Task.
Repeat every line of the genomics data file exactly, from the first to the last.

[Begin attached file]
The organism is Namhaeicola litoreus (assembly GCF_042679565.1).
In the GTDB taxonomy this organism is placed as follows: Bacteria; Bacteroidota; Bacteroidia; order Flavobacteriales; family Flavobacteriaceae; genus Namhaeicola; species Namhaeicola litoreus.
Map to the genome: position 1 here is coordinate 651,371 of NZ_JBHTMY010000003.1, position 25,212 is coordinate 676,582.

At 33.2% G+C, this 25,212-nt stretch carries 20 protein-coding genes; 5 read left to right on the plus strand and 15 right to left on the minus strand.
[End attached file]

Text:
The organism is Namhaeicola litoreus (assembly GCF_042679565.1).
In the GTDB taxonomy this organism is placed as follows: Bacteria; Bacteroidota; Bacteroidia; order Flavobacteriales; family Flavobacteriaceae; genus Namhaeicola; species Namhaeicola litoreus.
Map to the genome: position 1 here is coordinate 651,371 of NZ_JBHTMY010000003.1, position 25,212 is coordinate 676,582.

At 33.2% G+C, this 25,212-nt stretch carries 20 protein-coding genes; 5 read left to right on the plus strand and 15 right to left on the minus strand.